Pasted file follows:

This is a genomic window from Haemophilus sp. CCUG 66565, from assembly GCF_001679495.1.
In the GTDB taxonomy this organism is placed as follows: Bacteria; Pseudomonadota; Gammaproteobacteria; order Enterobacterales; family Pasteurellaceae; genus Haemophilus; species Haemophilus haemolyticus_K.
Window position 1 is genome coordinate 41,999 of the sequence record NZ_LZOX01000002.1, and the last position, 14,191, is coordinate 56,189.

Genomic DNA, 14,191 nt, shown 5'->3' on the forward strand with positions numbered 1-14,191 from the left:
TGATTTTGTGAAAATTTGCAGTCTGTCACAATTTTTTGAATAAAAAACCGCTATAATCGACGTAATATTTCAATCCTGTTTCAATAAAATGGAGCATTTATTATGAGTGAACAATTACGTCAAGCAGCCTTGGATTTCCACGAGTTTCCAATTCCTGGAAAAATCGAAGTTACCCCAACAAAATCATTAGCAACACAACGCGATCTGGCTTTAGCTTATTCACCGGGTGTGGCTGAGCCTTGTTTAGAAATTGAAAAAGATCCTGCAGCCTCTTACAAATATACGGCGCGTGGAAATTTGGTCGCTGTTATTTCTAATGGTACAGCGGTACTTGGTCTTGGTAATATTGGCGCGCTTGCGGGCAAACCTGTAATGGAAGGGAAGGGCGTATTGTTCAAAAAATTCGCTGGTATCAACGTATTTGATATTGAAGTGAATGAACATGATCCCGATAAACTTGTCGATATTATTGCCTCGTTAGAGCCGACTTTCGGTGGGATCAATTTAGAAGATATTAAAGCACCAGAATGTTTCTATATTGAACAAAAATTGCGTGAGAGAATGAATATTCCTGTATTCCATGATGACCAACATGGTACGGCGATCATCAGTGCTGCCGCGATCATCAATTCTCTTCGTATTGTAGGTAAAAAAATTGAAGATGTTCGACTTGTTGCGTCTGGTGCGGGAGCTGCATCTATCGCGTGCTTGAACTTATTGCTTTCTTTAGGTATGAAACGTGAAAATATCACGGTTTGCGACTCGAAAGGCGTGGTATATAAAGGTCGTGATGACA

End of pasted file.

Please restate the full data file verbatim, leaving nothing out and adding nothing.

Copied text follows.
This is a genomic window from Haemophilus sp. CCUG 66565, from assembly GCF_001679495.1.
In the GTDB taxonomy this organism is placed as follows: Bacteria; Pseudomonadota; Gammaproteobacteria; order Enterobacterales; family Pasteurellaceae; genus Haemophilus; species Haemophilus haemolyticus_K.
Window position 1 is genome coordinate 41,999 of the sequence record NZ_LZOX01000002.1, and the last position, 14,191, is coordinate 56,189.

Genomic DNA, 14,191 nt, shown 5'->3' on the forward strand with positions numbered 1-14,191 from the left:
TGATTTTGTGAAAATTTGCAGTCTGTCACAATTTTTTGAATAAAAAACCGCTATAATCGACGTAATATTTCAATCCTGTTTCAATAAAATGGAGCATTTATTATGAGTGAACAATTACGTCAAGCAGCCTTGGATTTCCACGAGTTTCCAATTCCTGGAAAAATCGAAGTTACCCCAACAAAATCATTAGCAACACAACGCGATCTGGCTTTAGCTTATTCACCGGGTGTGGCTGAGCCTTGTTTAGAAATTGAAAAAGATCCTGCAGCCTCTTACAAATATACGGCGCGTGGAAATTTGGTCGCTGTTATTTCTAATGGTACAGCGGTACTTGGTCTTGGTAATATTGGCGCGCTTGCGGGCAAACCTGTAATGGAAGGGAAGGGCGTATTGTTCAAAAAATTCGCTGGTATCAACGTATTTGATATTGAAGTGAATGAACATGATCCCGATAAACTTGTCGATATTATTGCCTCGTTAGAGCCGACTTTCGGTGGGATCAATTTAGAAGATATTAAAGCACCAGAATGTTTCTATATTGAACAAAAATTGCGTGAGAGAATGAATATTCCTGTATTCCATGATGACCAACATGGTACGGCGATCATCAGTGCTGCCGCGATCATCAATTCTCTTCGTATTGTAGGTAAAAAAATTGAAGATGTTCGACTTGTTGCGTCTGGTGCGGGAGCTGCATCTATCGCGTGCTTGAACTTATTGCTTTCTTTAGGTATGAAACGTGAAAATATCACGGTTTGCGACTCGAAAGGCGTGGTATATAAAGGTCGTGATGACA